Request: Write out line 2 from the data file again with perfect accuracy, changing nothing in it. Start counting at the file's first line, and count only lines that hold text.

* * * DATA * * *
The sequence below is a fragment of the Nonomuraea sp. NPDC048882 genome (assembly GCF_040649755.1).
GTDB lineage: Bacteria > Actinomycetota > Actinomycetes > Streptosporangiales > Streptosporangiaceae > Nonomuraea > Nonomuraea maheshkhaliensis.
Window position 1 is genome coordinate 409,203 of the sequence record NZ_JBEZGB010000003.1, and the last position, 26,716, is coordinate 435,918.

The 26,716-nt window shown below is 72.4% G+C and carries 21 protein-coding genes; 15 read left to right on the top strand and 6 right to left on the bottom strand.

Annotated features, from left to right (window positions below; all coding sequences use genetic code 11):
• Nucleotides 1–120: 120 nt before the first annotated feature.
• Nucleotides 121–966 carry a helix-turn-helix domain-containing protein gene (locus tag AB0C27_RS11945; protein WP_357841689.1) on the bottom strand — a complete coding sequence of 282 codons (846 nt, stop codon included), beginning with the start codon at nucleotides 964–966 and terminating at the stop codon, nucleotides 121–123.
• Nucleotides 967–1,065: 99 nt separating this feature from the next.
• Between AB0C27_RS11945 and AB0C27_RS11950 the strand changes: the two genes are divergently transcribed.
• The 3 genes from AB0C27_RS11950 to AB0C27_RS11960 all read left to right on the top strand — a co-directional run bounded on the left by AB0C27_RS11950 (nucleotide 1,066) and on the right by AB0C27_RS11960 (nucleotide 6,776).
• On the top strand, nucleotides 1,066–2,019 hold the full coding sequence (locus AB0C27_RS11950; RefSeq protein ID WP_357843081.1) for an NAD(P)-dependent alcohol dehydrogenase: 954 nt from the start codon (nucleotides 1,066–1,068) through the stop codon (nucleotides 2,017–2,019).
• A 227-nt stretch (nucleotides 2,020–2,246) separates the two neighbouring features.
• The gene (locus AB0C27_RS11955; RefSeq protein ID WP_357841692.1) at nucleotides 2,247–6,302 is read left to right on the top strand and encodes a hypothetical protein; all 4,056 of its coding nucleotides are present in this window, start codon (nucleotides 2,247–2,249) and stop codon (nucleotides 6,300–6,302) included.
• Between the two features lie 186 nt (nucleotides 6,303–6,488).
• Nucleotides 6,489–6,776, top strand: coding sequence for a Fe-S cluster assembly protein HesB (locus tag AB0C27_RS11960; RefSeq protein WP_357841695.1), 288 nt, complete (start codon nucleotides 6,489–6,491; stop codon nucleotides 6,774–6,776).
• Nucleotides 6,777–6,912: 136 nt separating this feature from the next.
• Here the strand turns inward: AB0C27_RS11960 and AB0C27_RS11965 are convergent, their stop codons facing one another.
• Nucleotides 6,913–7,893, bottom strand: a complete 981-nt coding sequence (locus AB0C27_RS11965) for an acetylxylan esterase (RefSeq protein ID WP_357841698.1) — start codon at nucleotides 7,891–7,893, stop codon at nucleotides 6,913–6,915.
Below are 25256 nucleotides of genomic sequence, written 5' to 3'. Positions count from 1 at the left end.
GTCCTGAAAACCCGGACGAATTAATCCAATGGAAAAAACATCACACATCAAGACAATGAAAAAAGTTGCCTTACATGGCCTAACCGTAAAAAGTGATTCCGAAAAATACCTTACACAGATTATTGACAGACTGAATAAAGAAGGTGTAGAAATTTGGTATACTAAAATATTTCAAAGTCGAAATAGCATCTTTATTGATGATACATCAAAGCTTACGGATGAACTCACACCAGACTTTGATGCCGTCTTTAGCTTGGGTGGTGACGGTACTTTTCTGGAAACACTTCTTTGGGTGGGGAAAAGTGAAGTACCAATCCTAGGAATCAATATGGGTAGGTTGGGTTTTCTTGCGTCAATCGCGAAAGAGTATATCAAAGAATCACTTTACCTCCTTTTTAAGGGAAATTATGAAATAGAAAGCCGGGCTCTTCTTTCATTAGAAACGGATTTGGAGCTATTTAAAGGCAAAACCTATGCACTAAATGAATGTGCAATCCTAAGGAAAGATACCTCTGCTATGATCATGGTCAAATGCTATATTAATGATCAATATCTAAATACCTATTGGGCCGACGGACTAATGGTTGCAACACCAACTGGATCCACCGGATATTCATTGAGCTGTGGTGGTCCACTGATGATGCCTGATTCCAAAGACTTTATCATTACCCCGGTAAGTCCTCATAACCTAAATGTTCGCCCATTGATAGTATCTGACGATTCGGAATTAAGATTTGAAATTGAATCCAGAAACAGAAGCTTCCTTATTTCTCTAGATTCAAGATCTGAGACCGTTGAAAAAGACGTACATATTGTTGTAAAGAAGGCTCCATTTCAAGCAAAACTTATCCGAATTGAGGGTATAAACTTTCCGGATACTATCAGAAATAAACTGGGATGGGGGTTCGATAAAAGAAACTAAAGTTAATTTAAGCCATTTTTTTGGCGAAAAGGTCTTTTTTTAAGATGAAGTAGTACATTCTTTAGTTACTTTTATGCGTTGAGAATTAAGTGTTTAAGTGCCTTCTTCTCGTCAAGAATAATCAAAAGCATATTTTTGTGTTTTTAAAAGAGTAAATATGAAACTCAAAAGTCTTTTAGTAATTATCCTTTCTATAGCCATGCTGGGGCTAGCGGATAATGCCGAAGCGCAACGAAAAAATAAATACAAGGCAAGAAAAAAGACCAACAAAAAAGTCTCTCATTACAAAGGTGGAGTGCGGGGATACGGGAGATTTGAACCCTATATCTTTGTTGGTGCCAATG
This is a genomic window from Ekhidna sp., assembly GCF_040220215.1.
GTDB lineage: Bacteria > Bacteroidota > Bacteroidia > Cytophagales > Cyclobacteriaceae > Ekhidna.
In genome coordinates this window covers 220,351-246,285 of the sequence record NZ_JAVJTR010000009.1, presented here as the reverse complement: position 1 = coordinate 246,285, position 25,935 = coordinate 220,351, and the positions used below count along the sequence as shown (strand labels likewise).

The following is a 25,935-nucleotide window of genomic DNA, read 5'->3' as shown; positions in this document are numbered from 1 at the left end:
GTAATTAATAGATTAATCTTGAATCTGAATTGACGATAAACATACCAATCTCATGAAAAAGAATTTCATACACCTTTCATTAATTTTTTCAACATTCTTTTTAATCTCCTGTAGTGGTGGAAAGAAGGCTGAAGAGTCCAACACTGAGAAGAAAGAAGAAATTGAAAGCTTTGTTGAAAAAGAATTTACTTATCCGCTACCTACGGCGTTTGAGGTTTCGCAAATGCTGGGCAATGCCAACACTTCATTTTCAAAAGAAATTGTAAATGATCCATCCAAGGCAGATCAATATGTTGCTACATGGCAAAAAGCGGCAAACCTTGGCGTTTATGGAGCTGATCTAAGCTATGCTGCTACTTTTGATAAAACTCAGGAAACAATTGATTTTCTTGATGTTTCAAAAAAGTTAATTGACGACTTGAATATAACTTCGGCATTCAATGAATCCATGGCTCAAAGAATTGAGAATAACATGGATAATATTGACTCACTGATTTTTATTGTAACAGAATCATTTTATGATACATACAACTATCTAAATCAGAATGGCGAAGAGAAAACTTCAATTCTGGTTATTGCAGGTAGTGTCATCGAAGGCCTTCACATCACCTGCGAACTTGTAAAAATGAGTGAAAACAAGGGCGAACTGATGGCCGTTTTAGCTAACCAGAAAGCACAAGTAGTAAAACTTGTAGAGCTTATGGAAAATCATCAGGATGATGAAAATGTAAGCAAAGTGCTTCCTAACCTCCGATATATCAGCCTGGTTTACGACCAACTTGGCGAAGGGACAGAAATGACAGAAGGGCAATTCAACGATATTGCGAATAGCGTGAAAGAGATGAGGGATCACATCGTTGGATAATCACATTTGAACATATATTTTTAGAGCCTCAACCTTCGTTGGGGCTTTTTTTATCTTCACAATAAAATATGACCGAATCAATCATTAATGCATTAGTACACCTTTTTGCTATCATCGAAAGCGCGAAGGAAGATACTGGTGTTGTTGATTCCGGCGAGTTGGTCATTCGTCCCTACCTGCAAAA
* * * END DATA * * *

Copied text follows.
GTDB lineage: Bacteria > Actinomycetota > Actinomycetes > Streptosporangiales > Streptosporangiaceae > Nonomuraea > Nonomuraea maheshkhaliensis.